3. Off-Site Road Improvement Regulations: Mr. Smith called the Board's attention to a copy of proposed changes to the Off-Site Road Improvement Regulations that he had sent to the Board in January. He noted that, in 1985, a task force proposed a three-phase program to address road improvement needs. At the time, the Board only adopted the portion of the proposal creating a road impact fee for new developments. The Board did not adopt the proposals for building fees in existing development, or for a county-wide sales tax for road improvements. Ms. Spencer noted that, in previous cases, the County has required developers to make improvements to off-site roads. In some cases, the County has rejected the proposed development as being premature for the area, rather than collecting off-site fees. Mr. Smith stated that the Board should address the issue in a joint meeting with Planning. Ms. Spencer said that the County should develop a complete off-site road policy structure, and that the current proposal was created with the input of developers and staff. The Board discussed ways in which the cities and the County could better cooperate on funding and managing road projects.

4. Larimer County Transportation Plan Process: Commissioner Duvall said that she was concerned about the relatively low weighting given to environmental factors and to plan consistency in the draft of the Transportation Plan. She stated that it was the Board's intention that the transportation plan would complement the land use plan, and that she believes that the current weighting factors do not meet these criteria. She also stated that she believed that the Environmental Advisory Board should be directly represented on the transportation plan team. Mr. Smith replied that road proposals with adverse environmental impacts would probably be weighted very low on the priority scale, because of the way the entire evaluation process is structured. He added that the Board itself needs to answer the philosophical issues related to road improvements, as the transportation plan itself cannot answer these questions. Chair Disney and Commissioner Clarke noted that the Board had previously discussed the weighting factors with Public Works at a meeting when Commissioner Duvall was not in attendance. They agreed that this was perhaps not the best procedure. Commissioner Duvall stated that the weighting factors would be misleading to members of the public, who would most likely look at the weighting factors without reviewing the entire evaluation process. Ms. Spencer replied that the scoring factors must be evaluated with the weighting factors in order to understand the scoring procedure. Chair Disney and Commissioner Clarke noted that environmental concerns indirectly effect several of the other weighting factors. Chair Disney said that perhaps the definition of benefit, in the cost versus benefit analysis, should be revised. He said that it is important to indicate that the benefit of a project is to be evaluated by many criteria, in addition to the number of people using the road system. Mr. Smith said that, while he personally might have ranked the weighting factors differently, the group as a whole should address any revisions. The Board discussed how much direction the Board should give the transportation plan group.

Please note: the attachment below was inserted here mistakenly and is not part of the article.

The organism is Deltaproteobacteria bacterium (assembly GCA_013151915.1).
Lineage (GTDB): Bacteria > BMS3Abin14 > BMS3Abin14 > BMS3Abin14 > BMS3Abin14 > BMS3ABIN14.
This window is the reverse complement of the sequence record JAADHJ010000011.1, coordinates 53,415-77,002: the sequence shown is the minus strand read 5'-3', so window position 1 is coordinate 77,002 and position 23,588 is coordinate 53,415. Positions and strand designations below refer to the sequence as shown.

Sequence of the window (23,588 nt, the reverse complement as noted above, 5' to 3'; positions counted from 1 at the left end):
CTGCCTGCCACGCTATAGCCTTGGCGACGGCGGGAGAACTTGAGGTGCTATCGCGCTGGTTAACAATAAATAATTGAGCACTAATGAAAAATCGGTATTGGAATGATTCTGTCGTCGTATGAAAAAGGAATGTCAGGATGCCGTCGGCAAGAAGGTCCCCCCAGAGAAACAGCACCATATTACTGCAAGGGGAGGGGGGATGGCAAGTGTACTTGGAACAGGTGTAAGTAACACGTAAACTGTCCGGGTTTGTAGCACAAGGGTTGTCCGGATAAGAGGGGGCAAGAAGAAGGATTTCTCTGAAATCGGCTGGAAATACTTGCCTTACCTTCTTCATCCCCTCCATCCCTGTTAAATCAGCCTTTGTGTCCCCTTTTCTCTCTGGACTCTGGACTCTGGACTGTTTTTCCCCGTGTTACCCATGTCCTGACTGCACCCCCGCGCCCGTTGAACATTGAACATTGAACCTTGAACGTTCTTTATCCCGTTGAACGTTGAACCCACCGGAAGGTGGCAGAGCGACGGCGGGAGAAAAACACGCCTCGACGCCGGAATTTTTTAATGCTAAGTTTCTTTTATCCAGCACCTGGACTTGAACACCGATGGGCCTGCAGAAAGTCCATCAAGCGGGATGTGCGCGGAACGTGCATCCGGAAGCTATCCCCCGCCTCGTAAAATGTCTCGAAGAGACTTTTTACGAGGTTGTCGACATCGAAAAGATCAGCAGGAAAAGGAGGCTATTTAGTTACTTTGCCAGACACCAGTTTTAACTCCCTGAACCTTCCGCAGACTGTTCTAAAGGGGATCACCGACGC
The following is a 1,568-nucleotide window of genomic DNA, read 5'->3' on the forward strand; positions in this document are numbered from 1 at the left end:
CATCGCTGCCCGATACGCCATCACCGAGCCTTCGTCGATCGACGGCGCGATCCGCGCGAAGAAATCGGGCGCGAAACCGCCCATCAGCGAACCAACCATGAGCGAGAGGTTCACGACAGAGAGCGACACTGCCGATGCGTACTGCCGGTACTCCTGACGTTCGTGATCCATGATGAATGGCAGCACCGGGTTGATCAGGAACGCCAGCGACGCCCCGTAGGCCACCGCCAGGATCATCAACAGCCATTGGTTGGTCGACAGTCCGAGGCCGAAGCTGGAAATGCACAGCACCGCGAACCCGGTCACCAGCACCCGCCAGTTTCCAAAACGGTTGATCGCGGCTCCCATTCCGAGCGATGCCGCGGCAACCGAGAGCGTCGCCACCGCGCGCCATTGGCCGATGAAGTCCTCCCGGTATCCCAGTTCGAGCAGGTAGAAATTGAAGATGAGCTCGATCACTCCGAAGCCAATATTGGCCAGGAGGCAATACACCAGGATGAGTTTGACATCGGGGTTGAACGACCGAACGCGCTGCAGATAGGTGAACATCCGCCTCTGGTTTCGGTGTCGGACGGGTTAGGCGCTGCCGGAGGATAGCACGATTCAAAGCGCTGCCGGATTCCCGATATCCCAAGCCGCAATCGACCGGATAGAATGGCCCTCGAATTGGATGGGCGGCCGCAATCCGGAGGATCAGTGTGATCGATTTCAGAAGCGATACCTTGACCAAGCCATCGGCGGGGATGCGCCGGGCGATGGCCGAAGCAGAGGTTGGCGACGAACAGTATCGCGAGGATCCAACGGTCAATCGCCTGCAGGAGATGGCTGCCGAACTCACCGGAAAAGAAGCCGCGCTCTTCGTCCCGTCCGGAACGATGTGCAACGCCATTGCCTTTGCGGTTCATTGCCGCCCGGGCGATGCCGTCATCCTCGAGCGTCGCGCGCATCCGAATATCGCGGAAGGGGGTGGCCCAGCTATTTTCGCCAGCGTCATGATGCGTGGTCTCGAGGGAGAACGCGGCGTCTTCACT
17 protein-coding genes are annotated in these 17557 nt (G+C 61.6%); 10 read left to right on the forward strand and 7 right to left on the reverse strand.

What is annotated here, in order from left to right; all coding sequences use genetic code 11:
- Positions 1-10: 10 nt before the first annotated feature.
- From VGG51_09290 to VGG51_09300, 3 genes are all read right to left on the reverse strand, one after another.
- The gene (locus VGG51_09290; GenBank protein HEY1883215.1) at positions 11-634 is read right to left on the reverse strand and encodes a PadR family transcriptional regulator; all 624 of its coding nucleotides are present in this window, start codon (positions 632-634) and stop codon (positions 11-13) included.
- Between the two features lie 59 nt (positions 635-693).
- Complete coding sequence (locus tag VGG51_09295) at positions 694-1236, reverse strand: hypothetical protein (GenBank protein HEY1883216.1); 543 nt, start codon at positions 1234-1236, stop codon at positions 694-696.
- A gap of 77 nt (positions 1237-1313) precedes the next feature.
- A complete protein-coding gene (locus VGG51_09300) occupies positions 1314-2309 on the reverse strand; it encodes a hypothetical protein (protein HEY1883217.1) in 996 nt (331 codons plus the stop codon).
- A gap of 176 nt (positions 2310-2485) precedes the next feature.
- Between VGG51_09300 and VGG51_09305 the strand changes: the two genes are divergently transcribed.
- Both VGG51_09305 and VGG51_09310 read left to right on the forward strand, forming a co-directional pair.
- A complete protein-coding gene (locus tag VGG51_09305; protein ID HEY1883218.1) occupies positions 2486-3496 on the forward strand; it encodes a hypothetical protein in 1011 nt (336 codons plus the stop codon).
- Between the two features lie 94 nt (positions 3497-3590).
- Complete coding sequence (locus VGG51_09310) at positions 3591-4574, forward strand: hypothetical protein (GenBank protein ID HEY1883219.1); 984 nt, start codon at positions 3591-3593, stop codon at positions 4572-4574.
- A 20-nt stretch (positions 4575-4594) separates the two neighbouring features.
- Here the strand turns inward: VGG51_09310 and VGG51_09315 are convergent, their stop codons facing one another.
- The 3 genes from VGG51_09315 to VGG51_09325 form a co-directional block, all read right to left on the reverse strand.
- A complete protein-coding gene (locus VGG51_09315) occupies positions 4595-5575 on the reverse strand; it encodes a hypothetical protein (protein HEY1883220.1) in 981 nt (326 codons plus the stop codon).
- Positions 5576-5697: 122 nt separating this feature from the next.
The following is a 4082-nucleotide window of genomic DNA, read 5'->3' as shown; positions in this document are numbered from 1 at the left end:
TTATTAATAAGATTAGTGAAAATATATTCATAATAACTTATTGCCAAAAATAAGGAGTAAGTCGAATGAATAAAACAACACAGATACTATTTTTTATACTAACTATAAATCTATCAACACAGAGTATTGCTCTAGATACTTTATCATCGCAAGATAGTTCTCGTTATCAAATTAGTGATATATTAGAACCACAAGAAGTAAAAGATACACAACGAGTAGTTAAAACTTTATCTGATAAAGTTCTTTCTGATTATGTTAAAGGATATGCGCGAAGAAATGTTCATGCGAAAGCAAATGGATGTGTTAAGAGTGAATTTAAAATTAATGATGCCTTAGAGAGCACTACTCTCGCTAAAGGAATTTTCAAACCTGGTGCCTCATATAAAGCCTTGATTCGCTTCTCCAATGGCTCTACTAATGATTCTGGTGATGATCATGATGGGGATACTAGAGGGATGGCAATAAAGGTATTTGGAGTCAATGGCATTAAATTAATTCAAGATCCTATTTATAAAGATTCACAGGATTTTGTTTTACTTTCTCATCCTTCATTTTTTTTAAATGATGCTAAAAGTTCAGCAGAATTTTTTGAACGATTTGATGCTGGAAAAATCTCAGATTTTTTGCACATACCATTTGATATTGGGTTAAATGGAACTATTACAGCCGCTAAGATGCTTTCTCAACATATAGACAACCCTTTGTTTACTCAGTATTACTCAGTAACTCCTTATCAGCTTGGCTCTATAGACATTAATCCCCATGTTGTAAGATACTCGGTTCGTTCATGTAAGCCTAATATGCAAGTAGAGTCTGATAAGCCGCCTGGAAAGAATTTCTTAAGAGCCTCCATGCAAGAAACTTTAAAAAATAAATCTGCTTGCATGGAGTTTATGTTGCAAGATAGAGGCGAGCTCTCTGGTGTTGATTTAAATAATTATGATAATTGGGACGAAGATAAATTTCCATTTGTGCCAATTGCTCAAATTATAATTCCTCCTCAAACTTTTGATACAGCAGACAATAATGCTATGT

Chair Disney suggested that the transportation plan group might take older, controversial projects that have already been built and use the evaluation criteria to see how they would have been ranked by this approach. Commissioner Duvall requested that the record show that she does not support the weighting system as currently designed. She will wait for additional public input before deciding if she can support the plan.

The meeting recessed at 11:20 p.m.



The Board of County Commissioners reconvened at 1:00 p.m. with John MacFarlane, Director of Parks and Recreation; Rex Smith, Director of Public Works; Frank Lancaster, County Manager. Chair Disney presided, Commissioners Duvall and Clarke also were present. Recording Clerk, A. Jensen.